Addressing the 20th Convocation of the National Defence College (NDC), President Farooq Ahmad Khan Leghari expressed serious reservations about the taxation system of the country, to quote “a system that requires the political leadership to impose additional taxation simply to offset its own “drag” is not worthy of keeping. The tax collection machinery needs a total overhaul and the structure of taxes must be changed to achieve at least unitary elasticity. We require expansion in the tax base, plugging of loopholes, better tax administration, lowering of statutory rates, documentation of the economy and other steps to modernize the tax system. We fail to achieve deficit targets because the tax efforts get swallowed by an inefficient, corrupt or leaking system”, unquote. Brave words indeed by the Pakistani Head of State, an extremely severe indictment of the prevailing system of taxation that shows up how ineffectual successive governments, military and political, have been in dealing with this major problem. Mismanagement, maladministration and inefficiency have all been dwarfed by corruption, the result is that the entire fiscal and monetary balance of the country is under threat of disruption. Some doomsday soothsayers are even predicting a “crash” of the economy, one opines that even if we do not “crash” but “slide” we are in deep trouble, almost the entire burden will be borne by the common man.
A confidential informal note about Pakistan dated May 22, 1996 being circulated in the World Bank asserts that there will be, quote “a significant shortfall in government revenues this year of around Rs 13 billion (0.6% of GDP), and financing of the budget deficit has been far in excess of target (indicating a larger fiscal deficit than targeted under the (IMF) Stand-By Arrangement (SBA). Meanwhile, the level of official reserves has been kept from falling below $1.5 billion (7.4 weeks of imports compared to 13 weeks last June) by short-term borrowing and build up of foreign currency accounts, a sudden outflow could in turn result in serious problems in the banking sector. It is critical that the government move immediately to take the necessary revenue and expenditure measures to reduce the fiscal deficit and accelerate the pace of structural reforms in the context of 1996/97 budget” unquote, far removed from the rosy picture being painted by the likes of VA Jafarey and Qazi Alimullah.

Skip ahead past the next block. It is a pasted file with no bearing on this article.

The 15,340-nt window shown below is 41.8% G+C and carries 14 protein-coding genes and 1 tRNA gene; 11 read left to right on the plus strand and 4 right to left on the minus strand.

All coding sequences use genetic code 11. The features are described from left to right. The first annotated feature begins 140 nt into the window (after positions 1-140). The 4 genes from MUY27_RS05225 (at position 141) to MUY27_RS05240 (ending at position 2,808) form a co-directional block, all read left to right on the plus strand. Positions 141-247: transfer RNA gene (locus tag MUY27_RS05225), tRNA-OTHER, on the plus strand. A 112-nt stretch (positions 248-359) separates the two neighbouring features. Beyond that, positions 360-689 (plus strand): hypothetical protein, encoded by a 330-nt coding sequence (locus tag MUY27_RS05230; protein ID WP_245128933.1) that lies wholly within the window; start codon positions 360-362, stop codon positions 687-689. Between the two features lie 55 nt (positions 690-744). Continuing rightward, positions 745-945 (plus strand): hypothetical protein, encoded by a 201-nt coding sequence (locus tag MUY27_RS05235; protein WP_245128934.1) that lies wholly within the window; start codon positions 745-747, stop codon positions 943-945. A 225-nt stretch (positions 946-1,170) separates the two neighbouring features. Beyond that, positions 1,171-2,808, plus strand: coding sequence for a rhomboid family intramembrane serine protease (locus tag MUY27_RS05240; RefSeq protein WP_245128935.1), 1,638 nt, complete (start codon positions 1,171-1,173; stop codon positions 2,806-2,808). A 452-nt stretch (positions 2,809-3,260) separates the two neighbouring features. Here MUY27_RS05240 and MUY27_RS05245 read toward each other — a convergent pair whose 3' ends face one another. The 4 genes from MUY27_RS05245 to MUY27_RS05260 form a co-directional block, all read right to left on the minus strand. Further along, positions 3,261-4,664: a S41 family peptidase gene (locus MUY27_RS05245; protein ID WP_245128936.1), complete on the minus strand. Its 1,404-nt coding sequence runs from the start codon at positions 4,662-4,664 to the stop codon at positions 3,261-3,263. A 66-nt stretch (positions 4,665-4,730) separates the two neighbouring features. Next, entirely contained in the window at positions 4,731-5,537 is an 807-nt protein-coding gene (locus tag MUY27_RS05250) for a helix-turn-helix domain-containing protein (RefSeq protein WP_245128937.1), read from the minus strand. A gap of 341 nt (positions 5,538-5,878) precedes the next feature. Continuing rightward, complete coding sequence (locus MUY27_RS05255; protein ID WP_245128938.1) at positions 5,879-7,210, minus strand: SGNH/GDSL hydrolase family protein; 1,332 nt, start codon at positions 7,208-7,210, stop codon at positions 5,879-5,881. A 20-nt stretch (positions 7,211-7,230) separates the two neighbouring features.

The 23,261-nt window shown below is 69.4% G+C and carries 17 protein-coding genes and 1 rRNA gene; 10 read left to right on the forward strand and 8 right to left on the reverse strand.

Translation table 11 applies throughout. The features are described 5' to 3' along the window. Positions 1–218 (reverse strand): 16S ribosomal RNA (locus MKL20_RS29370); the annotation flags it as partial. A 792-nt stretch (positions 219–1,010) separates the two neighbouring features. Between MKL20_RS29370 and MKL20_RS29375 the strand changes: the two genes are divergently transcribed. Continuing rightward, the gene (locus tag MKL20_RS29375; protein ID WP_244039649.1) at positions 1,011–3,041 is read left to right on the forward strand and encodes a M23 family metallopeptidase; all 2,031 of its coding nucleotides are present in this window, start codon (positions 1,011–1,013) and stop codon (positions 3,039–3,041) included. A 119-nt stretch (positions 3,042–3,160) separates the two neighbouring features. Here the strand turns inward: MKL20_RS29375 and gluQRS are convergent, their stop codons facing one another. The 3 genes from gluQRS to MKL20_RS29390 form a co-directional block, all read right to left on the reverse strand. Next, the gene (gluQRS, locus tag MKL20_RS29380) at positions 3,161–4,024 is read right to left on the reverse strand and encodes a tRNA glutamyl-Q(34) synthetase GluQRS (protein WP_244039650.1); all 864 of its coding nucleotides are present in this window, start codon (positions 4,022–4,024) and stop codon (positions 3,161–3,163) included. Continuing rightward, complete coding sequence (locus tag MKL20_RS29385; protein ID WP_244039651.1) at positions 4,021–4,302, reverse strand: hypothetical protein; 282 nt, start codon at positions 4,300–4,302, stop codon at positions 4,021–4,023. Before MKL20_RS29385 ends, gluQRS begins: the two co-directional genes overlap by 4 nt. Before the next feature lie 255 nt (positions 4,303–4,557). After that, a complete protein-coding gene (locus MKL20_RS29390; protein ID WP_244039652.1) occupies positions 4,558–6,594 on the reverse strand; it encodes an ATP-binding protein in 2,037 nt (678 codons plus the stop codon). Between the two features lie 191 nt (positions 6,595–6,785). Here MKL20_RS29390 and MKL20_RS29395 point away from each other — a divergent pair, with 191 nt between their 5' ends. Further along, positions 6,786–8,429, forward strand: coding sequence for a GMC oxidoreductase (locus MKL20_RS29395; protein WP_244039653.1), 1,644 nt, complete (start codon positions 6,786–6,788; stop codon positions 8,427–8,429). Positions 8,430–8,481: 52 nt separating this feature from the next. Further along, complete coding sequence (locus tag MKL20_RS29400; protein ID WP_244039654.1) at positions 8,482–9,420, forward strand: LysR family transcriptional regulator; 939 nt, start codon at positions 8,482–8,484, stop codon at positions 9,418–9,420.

People generally fail to comprehend the full co-relation between economy, corruption and national security, an unholy nexus that needs constant monitoring by responsible functionaries, concerned citizens and a free Press. Siphoning of funds from contracts, either in form of kickbacks or by lowering of the quality of work, commissioning white elephant projects at exorbitant prices, this is the domain of interests that have only greed as a motivation. Commission agents in the field of defence purchases are only exceeded in their disservice to the nation by the manipulations of “consultants” in league with corrupt individuals in the international finance institutions. The objective of foreign manufacturers is (1) to make a sale (2) at the highest price (3) to keep on selling more equipment and spares. To achieve their objectives foreign manufacturers employ local commission agents who help in making the sale by (a) using their influence with decision makers (b) ensuring the highest price and (c) acting as conduits for illegal gratification whenever necessary. An important chain in the link is the friendly banker who arranges the transfer of these illegal funds to safe havens without attracting attention. This money laundering role was previously supposedly the domain of the now defunct BCCI, supposedly facilitating the illegality of corrupt leaders and drug barons, visibly this role has been taken over by foreign banks in Pakistan, the lead being taken by one bank of US origin. The so-called consultants lobby against any indigenous production as this would terminate the gravy train of their recurring commissions. The amount of commission depending upon the volume of sales, local agents and their functionary collaborators actively work towards this objective. To acquire information about the requirements of their potential clients as well as their competitors, these agents also do intelligence work of sorts for their Principals, which can be very dangerous as this may come to the attention of those who may or may not be in love with Pakistan. Precious foreign exchange is diverted in sectors without as high a priority as others despite alternatives being available at much less cost. Project construction for every MW of electricity is roughly less than US$ 1 million. When privatising Kot Addu we are receiving about half that amount (US$ 800 million for 1600 MW) but why are we paying almost double the amount (US$ 1.8 billion for 1200 MW) for the Ebrahim Elawan-sponsored Hub River project, adding to the compound indebtedness of the people of Pakistan? The proposed purchase of Mirage 2000-5s can be taken as a real situation to explain the ramifications to readers.